Is AHS insisting you get up to code? If not, I wouldn't bother with anything other than getting your system running properly unless a trustworthy contractor (preferably with less aggressive pricing) can explain to you why you need anything more than that.

    http://publicecodes.cyberregs.com/icod/irc/index.htm
    http://www.houstonpermittingcenter....assistance-code-development-cacd-section.html
     
  7. xcamm1

    xcamm1 Member

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    Does the city of Houston require getting it up to code? At what point is a code update required, and when is it not.

    Thanks so much for the links!!
     
  8. I am a Donut

    I am a Donut Contributing Member

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    A code is only "required" if there is someone requiring you to adhere to it. So unless a city inspector is coming to your house,.... Now, an AC contractor is always going to notate when they see something out of code and quote you for a repair in order to cover their butt. They just have to do that. Now, if there was ever damage caused due a noted code failure you could considered negligent. So anything serious should definitely be fixed. But that's where a trusty tech comes in. A good tech should be able to explain in plain English what and why anything needs repair and how important it is and whether its a safety issue or not.
     
    1 person likes this.
  9. I am a Donut

    I am a Donut Contributing Member

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    p.s. I am a fan of NATE and RSES certified techs as a filter in lieu of a great personal recommendation. Anyone can find companies with NATE techs on the NATE site.
     
  10. xcamm1

    xcamm1 Member

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    Thanks so much for the help!
     
  11. AMS

    AMS Contributing Member

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    Pretty much the standard what all home warranty companies will try to add in and get the customer to pay.

    Even if you have a provision saying that city violations are not upto code, they will say that these items need to be done otherwise the coil can't be installed. It is all part of the "scam"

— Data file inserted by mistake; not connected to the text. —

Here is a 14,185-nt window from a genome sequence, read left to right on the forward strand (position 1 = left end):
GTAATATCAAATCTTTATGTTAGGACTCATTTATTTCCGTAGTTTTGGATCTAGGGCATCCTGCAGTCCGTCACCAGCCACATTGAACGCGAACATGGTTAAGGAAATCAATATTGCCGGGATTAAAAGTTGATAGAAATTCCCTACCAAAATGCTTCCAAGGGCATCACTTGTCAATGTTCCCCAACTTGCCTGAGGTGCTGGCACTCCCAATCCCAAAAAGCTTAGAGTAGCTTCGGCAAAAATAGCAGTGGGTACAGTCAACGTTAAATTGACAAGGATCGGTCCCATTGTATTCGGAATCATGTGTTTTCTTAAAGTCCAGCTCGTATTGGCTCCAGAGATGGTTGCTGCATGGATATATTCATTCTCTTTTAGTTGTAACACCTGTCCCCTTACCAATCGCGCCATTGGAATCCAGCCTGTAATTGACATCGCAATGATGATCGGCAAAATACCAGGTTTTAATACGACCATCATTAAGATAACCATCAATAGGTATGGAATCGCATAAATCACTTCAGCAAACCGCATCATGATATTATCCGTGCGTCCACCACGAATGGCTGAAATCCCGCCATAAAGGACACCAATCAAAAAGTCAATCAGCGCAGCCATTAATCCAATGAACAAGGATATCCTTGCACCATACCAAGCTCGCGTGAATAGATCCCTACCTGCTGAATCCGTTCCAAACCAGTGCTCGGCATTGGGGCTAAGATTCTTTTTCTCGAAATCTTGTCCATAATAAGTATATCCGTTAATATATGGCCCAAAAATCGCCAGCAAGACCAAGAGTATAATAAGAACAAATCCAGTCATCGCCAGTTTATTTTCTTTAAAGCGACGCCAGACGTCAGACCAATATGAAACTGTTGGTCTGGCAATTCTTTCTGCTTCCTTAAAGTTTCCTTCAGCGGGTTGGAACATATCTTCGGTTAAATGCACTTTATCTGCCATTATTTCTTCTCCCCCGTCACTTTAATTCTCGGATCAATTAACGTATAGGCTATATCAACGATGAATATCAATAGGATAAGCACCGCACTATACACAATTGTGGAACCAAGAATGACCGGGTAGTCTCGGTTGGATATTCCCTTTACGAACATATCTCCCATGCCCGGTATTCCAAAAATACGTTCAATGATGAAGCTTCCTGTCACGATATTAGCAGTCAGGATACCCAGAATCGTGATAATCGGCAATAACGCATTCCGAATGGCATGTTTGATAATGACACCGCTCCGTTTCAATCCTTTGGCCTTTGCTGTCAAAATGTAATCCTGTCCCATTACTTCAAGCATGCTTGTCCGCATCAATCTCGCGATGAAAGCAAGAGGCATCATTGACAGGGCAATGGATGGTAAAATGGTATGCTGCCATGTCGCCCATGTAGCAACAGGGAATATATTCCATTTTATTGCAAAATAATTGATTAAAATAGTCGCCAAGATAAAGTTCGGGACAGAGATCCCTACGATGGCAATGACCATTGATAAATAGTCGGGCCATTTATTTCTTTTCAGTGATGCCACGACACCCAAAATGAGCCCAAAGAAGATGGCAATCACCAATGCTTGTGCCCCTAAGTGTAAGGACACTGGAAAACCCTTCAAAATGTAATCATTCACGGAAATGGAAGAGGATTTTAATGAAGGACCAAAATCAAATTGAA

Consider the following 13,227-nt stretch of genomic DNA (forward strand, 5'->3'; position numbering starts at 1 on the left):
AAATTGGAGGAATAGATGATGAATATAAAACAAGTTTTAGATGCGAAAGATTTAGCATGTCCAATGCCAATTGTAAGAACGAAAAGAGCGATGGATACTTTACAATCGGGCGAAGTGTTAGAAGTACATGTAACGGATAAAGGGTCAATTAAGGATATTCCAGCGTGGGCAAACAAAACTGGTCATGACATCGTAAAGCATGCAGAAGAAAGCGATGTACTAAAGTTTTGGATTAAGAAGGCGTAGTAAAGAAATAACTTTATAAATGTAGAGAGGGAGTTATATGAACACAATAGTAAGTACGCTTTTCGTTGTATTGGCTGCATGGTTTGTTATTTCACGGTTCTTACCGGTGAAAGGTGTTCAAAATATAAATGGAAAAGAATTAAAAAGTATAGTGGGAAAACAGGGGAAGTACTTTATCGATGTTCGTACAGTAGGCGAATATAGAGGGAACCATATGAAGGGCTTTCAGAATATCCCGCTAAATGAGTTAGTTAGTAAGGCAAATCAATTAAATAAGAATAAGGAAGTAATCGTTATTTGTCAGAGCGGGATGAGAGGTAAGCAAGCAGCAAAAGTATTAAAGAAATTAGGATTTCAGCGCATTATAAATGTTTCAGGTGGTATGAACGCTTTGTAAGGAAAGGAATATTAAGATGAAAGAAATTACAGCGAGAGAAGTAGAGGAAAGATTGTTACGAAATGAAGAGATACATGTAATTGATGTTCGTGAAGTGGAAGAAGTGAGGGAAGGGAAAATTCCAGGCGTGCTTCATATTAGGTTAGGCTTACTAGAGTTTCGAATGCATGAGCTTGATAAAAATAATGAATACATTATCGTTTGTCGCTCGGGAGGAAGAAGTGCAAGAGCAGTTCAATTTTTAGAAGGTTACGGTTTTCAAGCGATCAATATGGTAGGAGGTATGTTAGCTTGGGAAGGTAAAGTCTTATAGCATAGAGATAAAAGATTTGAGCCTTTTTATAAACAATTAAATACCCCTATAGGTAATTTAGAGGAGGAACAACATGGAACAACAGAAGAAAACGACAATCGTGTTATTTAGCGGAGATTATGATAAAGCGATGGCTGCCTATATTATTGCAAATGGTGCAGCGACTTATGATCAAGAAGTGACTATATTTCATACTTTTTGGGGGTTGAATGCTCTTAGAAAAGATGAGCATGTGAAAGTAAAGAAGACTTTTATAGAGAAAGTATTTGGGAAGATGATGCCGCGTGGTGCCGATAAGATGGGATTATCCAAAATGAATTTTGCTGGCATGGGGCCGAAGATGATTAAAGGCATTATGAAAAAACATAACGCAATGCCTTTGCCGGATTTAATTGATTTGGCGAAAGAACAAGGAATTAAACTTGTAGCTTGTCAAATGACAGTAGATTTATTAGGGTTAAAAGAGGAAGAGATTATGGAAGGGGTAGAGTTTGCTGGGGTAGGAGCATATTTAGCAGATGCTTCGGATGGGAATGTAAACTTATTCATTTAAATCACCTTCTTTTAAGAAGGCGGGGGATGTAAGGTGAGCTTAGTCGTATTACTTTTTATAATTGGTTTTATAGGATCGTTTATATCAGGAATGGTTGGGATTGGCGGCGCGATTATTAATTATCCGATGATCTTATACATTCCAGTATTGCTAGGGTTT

Basically, you will end up paying half the cost of the new coil in these additional charges.

    If you try to get AHS to pay out via the CASH option, they will offer you something very nominal which may be less than the cost of the actual coil if you look online.
     
  12. AMS

    AMS Contributing Member

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    Also, if you had any other contractor do these changes to your furnace, it wouldn't have cost you nearly this amount.

    Door Access - 50-100
    Shut Off line - 50
    Float Switch - 100

    are about what you should pay, but they will say it is an "EMERGENCY" and hence they can charge these crazy amounts.

    Good luck.
     
  13. AMS

    AMS Contributing Member

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    This is what my home warranty ended up charging me:

    Plenum Modification - 150
    Transition Modification - 100
    Emergency Drain Pan -150
    Drainline Modification - 180
    Float Switch - 50
    Install Access panel - 50
    Total Non-Covered - 680
     
  14. JuanValdez

    JuanValdez Contributing Member

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    Yeah, I don't get the fixation on complying with code. If you're about to sell the house, it might matter. Otherwise, the code is irrelevant. If there's a reason to do that other stuff, it should be because the HVAC won't work very well without it. If they can't say that with a straight face, have them do what AHS will cover and forget the rest. And if it really won't operate without this other work, AHS should be covering it. Otherwise, what is the point of their stupid warranty? Complain to them publicly on twitter and maybe their PR guy will grease some wheels.